Art/ Collection/ Art Object

Fragment of a Tapestry or Wall Hanging

Date:
ca. 1420–30
Geography:
Made in Basel, Switzerland
Culture:
Upper Rhenish
Medium:
Tapestry weave: wool on linen
Dimensions:
33 7/16 x 29 1/2 in. (85 x 75 cm)
Classification:
Textiles-Tapestries
Credit Line:
The Cloisters Collection, 1990
Accession Number:
1990.211
Not on view
This tapestry fragment represents a fabulous lionlike beast with pointed teeth, clawed feet, and a scaly rump. Such beasts, derived from those illustrated in classical texts like the Physiologus and medieval bestiaries, represent vices. Here the figures posed with them seem to have tamed their libidinous cravings. Such tapestries were displayed in homes providing decoration as well as insulation.
Benedictine abbey at Muri, Canton Aargau, Switzerland; Benedictine abbey at Muri, Canton Aargau, Switzerland (until about 1800) ; Peter Vischer-Sarasin, Schloss Wildenstein, near Bubendorf, Switzerland (by 1841/43) ; by descent to Peter Vischer-Passavant, Schloss Wildenstein, near Bubendorf, Switzerland ; by descent to Peter Vischer-Milner-Gibson, Schloss Wildenstein, near Bubendorf, Switzerland (until 1989) ; Christie's, London(July 3, 1990, lot 110b)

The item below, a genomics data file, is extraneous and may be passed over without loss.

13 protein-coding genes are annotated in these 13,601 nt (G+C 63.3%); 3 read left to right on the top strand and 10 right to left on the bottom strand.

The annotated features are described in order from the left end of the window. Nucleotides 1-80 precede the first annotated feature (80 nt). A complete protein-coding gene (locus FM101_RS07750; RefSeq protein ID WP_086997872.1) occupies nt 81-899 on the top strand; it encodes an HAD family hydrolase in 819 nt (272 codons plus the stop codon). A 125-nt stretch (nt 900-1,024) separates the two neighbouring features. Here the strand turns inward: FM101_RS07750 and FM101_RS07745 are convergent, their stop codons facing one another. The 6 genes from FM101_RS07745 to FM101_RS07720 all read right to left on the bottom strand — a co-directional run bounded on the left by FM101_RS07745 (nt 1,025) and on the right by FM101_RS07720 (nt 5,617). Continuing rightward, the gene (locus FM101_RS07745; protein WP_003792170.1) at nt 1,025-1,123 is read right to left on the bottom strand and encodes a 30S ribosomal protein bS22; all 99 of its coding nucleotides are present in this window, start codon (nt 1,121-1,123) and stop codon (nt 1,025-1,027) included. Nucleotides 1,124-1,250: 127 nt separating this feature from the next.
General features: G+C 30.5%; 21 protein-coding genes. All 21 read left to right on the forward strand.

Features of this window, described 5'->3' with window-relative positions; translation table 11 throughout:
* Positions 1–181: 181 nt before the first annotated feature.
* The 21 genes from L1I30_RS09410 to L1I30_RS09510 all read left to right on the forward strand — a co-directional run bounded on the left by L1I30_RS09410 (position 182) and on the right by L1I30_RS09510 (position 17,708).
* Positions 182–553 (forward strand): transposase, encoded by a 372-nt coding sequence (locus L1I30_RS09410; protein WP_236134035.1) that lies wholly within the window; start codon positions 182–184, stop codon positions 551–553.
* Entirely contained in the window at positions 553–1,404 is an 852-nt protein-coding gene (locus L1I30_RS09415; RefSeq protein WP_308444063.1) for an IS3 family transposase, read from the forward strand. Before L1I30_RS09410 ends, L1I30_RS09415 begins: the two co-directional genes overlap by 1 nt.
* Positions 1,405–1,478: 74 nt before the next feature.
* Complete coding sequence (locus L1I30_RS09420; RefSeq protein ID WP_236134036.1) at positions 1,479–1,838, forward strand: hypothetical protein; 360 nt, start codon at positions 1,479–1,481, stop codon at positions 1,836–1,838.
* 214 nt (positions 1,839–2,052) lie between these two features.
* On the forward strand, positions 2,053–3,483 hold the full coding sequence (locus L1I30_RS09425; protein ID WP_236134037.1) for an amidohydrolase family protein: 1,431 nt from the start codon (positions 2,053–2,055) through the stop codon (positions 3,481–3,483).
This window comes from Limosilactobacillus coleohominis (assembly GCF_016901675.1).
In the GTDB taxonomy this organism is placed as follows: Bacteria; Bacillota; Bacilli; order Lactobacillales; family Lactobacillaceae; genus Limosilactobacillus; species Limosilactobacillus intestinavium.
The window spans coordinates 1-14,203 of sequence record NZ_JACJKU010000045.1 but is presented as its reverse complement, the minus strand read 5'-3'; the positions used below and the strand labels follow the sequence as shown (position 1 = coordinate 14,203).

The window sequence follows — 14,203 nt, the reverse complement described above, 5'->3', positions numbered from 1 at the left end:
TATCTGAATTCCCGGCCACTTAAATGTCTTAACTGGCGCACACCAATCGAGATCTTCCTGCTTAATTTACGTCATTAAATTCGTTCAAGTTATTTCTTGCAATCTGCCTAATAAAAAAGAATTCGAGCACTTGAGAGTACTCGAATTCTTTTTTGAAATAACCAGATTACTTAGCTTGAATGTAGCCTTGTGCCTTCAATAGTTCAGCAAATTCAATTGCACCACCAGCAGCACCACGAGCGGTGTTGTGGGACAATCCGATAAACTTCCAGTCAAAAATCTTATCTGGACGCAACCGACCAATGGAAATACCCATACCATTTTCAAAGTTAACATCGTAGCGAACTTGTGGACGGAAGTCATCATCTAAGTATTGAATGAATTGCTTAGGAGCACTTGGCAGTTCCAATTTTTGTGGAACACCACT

The Metropolitan Museum of Art. "Recent Acquisitions: A Selection, 1990-1991." The Metropolitan Museum of Art Bulletin, n.s., 49, no. 2 (Fall 1991). p. 18.

The Metropolitan Museum of Art. "One Hundred Twenty-First Annual Report of the Trustees for the Fiscal Year July 1, 1990, through June 30, 1991." Annual Report of the Trustees of the Metropolitan Museum of Art 121 (1991). p. 35.

Cavallo, Adolfo S. Medieval Tapestries in The Metropolitan Museum of Art. New York: The Metropolitan Museum of Art, 1993. no. 55, pp. 625-632, fig. 179-181.

Wixom, William D., ed. Mirror of the Medieval World. New York: The Metropolitan Museum of Art, 1999. no. 211, pp. 173–74.

Barnet, Peter, and Nancy Y. Wu. The Cloisters: Medieval Art and Architecture. New York and New Haven: The Metropolitan Museum of Art, 2005. no. 86, pp. 122, 197.

Barnet, Peter, and Pete Dandridge, ed. Lions, Dragons, & Other Beasts: Aquamanilia of the Middle Ages, Vessels for Church and Table. New York: Bard Graduate Center for Studies in the Decorative Arts, Design, and Culture, 2006. no. 55, p. 190.

Barnet, Peter, and Nancy Y. Wu. The Cloisters: Medieval Art and Architecture. 75th Anniversary ed. New York and New Haven: The Metropolitan Museum of Art, 2012. p. 127.



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